Christmas comes early for 6-year-old shot in Rancho Tehama


RANCHO TEHAMA, Calif. - Christmas came early Sunday for 6-year-old Alejandro Hernandez, the Rancho Tehama Elementary School student who was shot during the shooting rampage last month.

He's been recovering at home for the last few weeks. Sunday, a group of bikers brought it upon themselves to make sure he had something to smile about this weekend.

Santa and his reindeer took on a whole new look in their biker gear and motorcycles, but had the same idea. 

"Delivering happiness and love," said the man dressed as Santa, also known as Uncle Ted Evans.

They rode through Rancho Tehama a little louder than usual to make one very special delivery to Alejandro Hernandez, with toys, coloring books, a stuffed animal and more in hand. 

Hernandez was shot twice at school, once in the foot and the a second time in the chest.

"I was really happy that they came over to bring some joy for him from all this happening," said his mother, Angelica Monroy.

"The main thing is for him to get over his fear and know that these things aren't going to happen to him again and we're gonna make sure we're here to see that it doesn't," said George Degrace, organizer of the delivery.

Alejandro got to ride their sleigh too, and while he stayed his usual timid self, it was easy to tell he was excited.

"He was so excited when I told him," said Monroy. "He got really happy."

Acts of kindness like these are what's helping Alejandro and his mother heal. "I have to be strong for Alex," she said. "Every time I cry, he tells me mom, I'm okay, don't cry."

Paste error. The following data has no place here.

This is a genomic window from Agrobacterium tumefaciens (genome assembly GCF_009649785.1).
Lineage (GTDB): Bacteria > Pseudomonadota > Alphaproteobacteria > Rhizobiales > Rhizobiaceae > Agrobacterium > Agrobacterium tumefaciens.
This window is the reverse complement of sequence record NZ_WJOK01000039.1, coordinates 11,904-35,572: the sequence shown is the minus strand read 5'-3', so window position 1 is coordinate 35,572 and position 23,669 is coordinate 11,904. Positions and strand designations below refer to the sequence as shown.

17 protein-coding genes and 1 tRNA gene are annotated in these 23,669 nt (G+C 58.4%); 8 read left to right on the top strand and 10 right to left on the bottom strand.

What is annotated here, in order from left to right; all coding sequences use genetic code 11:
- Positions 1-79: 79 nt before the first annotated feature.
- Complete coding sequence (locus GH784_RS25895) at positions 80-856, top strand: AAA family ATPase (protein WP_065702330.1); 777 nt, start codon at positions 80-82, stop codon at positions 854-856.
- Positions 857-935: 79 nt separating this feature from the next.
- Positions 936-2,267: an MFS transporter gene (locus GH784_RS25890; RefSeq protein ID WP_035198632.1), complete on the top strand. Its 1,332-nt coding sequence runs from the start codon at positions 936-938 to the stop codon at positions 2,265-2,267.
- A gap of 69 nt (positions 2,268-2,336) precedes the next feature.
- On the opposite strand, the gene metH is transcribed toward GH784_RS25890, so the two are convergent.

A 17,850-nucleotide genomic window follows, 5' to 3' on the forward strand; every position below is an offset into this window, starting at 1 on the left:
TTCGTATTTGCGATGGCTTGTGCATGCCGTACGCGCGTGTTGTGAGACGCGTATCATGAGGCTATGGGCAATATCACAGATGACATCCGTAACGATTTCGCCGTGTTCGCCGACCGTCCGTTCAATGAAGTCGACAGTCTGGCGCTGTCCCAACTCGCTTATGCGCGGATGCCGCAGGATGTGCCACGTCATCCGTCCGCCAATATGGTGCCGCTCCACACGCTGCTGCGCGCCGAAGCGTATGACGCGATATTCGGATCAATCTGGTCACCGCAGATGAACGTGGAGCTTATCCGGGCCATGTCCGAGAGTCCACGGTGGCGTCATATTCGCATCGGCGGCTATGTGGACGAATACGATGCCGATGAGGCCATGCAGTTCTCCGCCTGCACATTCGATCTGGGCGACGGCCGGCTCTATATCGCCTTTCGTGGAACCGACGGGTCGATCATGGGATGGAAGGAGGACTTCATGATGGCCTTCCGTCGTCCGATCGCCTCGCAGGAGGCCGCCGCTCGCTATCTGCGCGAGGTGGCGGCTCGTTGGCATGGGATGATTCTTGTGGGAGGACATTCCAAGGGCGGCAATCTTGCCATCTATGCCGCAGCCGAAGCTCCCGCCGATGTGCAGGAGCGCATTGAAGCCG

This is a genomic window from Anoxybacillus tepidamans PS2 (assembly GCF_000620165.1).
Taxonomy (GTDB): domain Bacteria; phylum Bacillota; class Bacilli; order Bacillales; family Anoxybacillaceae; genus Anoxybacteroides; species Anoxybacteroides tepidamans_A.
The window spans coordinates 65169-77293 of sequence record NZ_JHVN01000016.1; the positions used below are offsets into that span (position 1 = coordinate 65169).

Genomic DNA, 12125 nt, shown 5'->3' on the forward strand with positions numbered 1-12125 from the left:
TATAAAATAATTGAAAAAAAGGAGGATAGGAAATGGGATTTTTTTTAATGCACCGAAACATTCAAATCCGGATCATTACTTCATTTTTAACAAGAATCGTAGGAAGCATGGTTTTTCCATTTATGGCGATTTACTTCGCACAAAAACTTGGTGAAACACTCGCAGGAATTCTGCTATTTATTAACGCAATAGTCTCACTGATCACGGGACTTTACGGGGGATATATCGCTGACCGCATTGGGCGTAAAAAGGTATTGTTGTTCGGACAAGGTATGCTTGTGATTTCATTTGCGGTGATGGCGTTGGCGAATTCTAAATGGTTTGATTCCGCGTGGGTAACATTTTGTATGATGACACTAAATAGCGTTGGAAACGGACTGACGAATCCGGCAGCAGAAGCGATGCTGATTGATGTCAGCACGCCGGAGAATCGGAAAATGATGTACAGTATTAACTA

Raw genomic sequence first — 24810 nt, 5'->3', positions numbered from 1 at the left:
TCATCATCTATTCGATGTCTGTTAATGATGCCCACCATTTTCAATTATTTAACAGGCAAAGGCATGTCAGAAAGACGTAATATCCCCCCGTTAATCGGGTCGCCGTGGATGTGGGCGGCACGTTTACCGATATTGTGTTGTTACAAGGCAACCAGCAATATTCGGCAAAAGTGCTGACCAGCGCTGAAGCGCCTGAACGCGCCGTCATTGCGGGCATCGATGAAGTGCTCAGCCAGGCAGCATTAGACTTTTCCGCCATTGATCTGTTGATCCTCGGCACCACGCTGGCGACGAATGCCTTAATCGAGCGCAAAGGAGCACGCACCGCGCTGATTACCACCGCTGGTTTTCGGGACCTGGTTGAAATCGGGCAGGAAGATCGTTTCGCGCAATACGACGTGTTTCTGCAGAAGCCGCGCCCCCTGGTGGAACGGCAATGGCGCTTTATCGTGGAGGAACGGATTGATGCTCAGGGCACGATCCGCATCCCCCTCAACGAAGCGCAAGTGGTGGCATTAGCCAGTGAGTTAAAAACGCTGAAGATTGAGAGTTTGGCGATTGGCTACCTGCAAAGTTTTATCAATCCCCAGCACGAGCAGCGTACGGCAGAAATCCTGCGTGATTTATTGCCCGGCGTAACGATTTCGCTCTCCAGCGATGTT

Hernandez's mother said it is still hard for both of them to confront what happened November 14.

"Especially because he still has a bullet in his chest.  He's only 6 years old, that breaks my heart," Monroy cried.

Sunday was one of the rare times Alejandro was found without his tablet or some other electronic device. Monroy said the counselor explained that the games he plays on those devices are a way of coping and enable him to escape reality.

"I suffer from PTSD also so I can share his feelings you know. He's just gonna have to talk it out, get some good counseling," said Degrace. "Last thing that's in his mind is what happened that day, so we just gotta change the picture in his mind."

Alejandro still said he's not returning back to school, but in the meantime it's apparent that he's surrounded by love and support from a community who would give their Sunday just to see him smile.

The bikers are a group of friends that ride together in and around Rancho Tehama. After hearing Alejandro liked motorcycles, they made the delivery happen in just 48 hours.

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